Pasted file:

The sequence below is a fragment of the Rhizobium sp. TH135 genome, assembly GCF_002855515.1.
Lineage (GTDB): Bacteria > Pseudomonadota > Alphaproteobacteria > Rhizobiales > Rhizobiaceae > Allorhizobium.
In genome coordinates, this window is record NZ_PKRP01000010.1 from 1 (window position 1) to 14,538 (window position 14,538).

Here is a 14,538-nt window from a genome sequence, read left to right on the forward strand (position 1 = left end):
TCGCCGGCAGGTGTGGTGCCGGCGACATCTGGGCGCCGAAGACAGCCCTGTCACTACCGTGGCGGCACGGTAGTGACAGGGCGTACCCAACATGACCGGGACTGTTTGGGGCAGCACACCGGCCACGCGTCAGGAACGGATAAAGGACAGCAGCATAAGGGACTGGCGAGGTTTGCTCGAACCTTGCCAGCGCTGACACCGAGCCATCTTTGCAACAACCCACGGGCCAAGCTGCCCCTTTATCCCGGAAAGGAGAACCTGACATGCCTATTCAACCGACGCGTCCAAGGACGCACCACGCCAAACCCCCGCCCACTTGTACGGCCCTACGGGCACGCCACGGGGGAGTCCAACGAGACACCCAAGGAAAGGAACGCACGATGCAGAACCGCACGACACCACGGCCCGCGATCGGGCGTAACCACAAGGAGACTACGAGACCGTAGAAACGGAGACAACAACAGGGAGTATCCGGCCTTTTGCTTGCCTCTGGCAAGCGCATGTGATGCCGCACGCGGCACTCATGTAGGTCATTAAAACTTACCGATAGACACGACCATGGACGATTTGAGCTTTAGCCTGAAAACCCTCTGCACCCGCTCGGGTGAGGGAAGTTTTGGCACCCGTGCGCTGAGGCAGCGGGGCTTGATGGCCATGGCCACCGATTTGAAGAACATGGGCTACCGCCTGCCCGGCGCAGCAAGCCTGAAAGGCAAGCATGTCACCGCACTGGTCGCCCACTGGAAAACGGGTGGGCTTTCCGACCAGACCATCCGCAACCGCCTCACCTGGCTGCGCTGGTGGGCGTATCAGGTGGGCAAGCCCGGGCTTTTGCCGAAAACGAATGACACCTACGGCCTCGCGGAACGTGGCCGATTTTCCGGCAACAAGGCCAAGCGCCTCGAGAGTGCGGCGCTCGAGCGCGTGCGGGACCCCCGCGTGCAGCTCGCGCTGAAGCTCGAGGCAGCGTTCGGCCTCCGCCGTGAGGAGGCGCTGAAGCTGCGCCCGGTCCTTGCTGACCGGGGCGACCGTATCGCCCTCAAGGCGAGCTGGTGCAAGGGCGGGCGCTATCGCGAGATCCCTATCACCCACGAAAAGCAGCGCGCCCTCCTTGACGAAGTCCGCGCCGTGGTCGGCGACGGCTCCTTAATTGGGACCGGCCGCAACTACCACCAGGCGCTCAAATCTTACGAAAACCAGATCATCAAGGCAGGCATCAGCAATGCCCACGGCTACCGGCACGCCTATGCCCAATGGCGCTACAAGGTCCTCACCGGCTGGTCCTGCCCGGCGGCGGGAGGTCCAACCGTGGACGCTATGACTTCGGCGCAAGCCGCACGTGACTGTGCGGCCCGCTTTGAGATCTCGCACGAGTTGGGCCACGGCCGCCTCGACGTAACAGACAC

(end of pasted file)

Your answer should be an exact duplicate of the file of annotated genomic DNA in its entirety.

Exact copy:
The sequence below is a fragment of the Rhizobium sp. TH135 genome, assembly GCF_002855515.1.
Lineage (GTDB): Bacteria > Pseudomonadota > Alphaproteobacteria > Rhizobiales > Rhizobiaceae > Allorhizobium.
In genome coordinates, this window is record NZ_PKRP01000010.1 from 1 (window position 1) to 14,538 (window position 14,538).

Here is a 14,538-nt window from a genome sequence, read left to right on the forward strand (position 1 = left end):
TCGCCGGCAGGTGTGGTGCCGGCGACATCTGGGCGCCGAAGACAGCCCTGTCACTACCGTGGCGGCACGGTAGTGACAGGGCGTACCCAACATGACCGGGACTGTTTGGGGCAGCACACCGGCCACGCGTCAGGAACGGATAAAGGACAGCAGCATAAGGGACTGGCGAGGTTTGCTCGAACCTTGCCAGCGCTGACACCGAGCCATCTTTGCAACAACCCACGGGCCAAGCTGCCCCTTTATCCCGGAAAGGAGAACCTGACATGCCTATTCAACCGACGCGTCCAAGGACGCACCACGCCAAACCCCCGCCCACTTGTACGGCCCTACGGGCACGCCACGGGGGAGTCCAACGAGACACCCAAGGAAAGGAACGCACGATGCAGAACCGCACGACACCACGGCCCGCGATCGGGCGTAACCACAAGGAGACTACGAGACCGTAGAAACGGAGACAACAACAGGGAGTATCCGGCCTTTTGCTTGCCTCTGGCAAGCGCATGTGATGCCGCACGCGGCACTCATGTAGGTCATTAAAACTTACCGATAGACACGACCATGGACGATTTGAGCTTTAGCCTGAAAACCCTCTGCACCCGCTCGGGTGAGGGAAGTTTTGGCACCCGTGCGCTGAGGCAGCGGGGCTTGATGGCCATGGCCACCGATTTGAAGAACATGGGCTACCGCCTGCCCGGCGCAGCAAGCCTGAAAGGCAAGCATGTCACCGCACTGGTCGCCCACTGGAAAACGGGTGGGCTTTCCGACCAGACCATCCGCAACCGCCTCACCTGGCTGCGCTGGTGGGCGTATCAGGTGGGCAAGCCCGGGCTTTTGCCGAAAACGAATGACACCTACGGCCTCGCGGAACGTGGCCGATTTTCCGGCAACAAGGCCAAGCGCCTCGAGAGTGCGGCGCTCGAGCGCGTGCGGGACCCCCGCGTGCAGCTCGCGCTGAAGCTCGAGGCAGCGTTCGGCCTCCGCCGTGAGGAGGCGCTGAAGCTGCGCCCGGTCCTTGCTGACCGGGGCGACCGTATCGCCCTCAAGGCGAGCTGGTGCAAGGGCGGGCGCTATCGCGAGATCCCTATCACCCACGAAAAGCAGCGCGCCCTCCTTGACGAAGTCCGCGCCGTGGTCGGCGACGGCTCCTTAATTGGGACCGGCCGCAACTACCACCAGGCGCTCAAATCTTACGAAAACCAGATCATCAAGGCAGGCATCAGCAATGCCCACGGCTACCGGCACGCCTATGCCCAATGGCGCTACAAGGTCCTCACCGGCTGGTCCTGCCCGGCGGCGGGAGGTCCAACCGTGGACGCTATGACTTCGGCGCAAGCCGCACGTGACTGTGCGGCCCGCTTTGAGATCTCGCACGAGTTGGGCCACGGCCGCCTCGACGTAACAGACAC